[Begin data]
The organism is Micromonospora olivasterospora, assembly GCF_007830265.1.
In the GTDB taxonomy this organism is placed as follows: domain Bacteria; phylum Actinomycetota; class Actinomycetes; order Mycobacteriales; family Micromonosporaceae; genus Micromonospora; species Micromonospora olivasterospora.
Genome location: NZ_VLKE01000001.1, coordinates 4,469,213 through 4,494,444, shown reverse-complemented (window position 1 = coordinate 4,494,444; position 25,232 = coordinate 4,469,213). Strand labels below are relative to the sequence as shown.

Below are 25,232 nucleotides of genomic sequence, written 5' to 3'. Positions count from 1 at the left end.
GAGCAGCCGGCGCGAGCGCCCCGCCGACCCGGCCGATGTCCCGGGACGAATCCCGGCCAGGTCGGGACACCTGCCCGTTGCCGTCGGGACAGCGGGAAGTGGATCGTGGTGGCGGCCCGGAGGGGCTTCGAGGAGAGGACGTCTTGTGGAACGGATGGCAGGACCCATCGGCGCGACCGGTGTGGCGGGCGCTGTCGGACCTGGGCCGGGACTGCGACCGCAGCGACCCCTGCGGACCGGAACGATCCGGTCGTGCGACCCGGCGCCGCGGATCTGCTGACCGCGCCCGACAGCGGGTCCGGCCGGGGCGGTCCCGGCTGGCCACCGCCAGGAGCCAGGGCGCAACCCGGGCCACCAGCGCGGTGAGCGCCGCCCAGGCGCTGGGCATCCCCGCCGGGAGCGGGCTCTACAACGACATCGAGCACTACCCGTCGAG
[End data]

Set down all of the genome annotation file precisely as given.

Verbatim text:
The organism is Micromonospora olivasterospora, assembly GCF_007830265.1.
In the GTDB taxonomy this organism is placed as follows: domain Bacteria; phylum Actinomycetota; class Actinomycetes; order Mycobacteriales; family Micromonosporaceae; genus Micromonospora; species Micromonospora olivasterospora.
Genome location: NZ_VLKE01000001.1, coordinates 4,469,213 through 4,494,444, shown reverse-complemented (window position 1 = coordinate 4,494,444; position 25,232 = coordinate 4,469,213). Strand labels below are relative to the sequence as shown.

Below are 25,232 nucleotides of genomic sequence, written 5' to 3'. Positions count from 1 at the left end.
GAGCAGCCGGCGCGAGCGCCCCGCCGACCCGGCCGATGTCCCGGGACGAATCCCGGCCAGGTCGGGACACCTGCCCGTTGCCGTCGGGACAGCGGGAAGTGGATCGTGGTGGCGGCCCGGAGGGGCTTCGAGGAGAGGACGTCTTGTGGAACGGATGGCAGGACCCATCGGCGCGACCGGTGTGGCGGGCGCTGTCGGACCTGGGCCGGGACTGCGACCGCAGCGACCCCTGCGGACCGGAACGATCCGGTCGTGCGACCCGGCGCCGCGGATCTGCTGACCGCGCCCGACAGCGGGTCCGGCCGGGGCGGTCCCGGCTGGCCACCGCCAGGAGCCAGGGCGCAACCCGGGCCACCAGCGCGGTGAGCGCCGCCCAGGCGCTGGGCATCCCCGCCGGGAGCGGGCTCTACAACGACATCGAGCACTACCCGTCGAG